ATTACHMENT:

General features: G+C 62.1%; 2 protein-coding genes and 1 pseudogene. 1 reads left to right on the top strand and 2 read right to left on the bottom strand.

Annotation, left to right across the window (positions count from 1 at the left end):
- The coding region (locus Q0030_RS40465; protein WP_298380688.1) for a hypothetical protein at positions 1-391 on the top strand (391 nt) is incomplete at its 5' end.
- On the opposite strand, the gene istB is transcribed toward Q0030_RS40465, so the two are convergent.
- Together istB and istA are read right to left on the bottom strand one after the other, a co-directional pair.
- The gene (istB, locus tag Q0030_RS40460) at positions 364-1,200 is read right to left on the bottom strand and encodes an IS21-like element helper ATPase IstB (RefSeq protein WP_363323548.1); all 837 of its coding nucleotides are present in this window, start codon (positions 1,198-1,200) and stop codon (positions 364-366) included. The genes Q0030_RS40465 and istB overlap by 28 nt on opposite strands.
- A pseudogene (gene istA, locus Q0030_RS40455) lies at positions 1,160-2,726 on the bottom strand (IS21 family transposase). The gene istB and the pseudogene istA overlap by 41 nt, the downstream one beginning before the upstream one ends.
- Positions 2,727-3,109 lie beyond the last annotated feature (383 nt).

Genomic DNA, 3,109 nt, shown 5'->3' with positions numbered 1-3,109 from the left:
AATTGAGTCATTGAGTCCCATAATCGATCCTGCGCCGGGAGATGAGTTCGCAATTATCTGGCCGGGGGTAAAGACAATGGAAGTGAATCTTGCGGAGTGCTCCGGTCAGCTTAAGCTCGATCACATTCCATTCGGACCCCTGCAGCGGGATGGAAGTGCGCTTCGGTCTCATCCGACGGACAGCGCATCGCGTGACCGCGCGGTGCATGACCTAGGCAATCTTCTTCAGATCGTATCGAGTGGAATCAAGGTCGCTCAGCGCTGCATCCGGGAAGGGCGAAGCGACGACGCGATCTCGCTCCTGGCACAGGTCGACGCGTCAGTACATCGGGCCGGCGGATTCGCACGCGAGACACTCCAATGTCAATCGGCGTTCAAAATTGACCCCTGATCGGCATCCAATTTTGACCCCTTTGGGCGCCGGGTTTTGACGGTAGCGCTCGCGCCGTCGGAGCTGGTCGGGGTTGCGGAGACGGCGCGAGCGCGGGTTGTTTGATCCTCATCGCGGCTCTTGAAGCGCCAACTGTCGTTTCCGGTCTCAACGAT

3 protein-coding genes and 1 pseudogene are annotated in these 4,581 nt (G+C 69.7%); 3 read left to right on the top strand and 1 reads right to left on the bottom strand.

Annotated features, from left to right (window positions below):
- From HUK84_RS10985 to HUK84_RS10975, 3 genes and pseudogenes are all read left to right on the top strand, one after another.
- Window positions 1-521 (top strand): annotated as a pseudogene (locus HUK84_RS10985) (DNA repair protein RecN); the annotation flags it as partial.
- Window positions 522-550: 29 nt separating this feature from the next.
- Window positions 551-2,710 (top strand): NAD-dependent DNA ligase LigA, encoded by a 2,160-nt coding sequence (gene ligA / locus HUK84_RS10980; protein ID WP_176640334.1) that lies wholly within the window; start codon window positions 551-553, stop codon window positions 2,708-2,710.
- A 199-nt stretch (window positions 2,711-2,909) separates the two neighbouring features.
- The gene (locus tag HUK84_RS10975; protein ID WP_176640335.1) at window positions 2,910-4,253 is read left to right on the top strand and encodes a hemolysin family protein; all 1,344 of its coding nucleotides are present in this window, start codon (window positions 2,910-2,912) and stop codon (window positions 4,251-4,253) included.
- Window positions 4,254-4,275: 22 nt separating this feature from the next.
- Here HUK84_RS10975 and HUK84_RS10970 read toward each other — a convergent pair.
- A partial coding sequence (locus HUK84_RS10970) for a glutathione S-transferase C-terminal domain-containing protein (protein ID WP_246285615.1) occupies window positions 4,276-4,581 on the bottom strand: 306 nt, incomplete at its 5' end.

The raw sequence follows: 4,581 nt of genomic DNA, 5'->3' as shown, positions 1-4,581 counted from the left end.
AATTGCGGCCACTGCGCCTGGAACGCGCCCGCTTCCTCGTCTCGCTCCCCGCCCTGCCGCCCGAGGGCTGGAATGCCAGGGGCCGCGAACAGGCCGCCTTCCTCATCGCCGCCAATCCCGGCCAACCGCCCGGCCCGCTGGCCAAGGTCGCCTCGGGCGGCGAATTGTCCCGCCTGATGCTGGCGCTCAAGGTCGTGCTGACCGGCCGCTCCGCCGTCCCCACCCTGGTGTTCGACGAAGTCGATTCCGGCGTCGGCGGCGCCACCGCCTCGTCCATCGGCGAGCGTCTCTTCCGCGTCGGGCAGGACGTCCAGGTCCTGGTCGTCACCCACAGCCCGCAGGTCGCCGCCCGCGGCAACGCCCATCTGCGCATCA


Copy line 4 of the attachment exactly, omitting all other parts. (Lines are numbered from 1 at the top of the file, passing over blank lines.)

- On the opposite strand, the gene istB is transcribed toward Q0030_RS40465, so the two are convergent.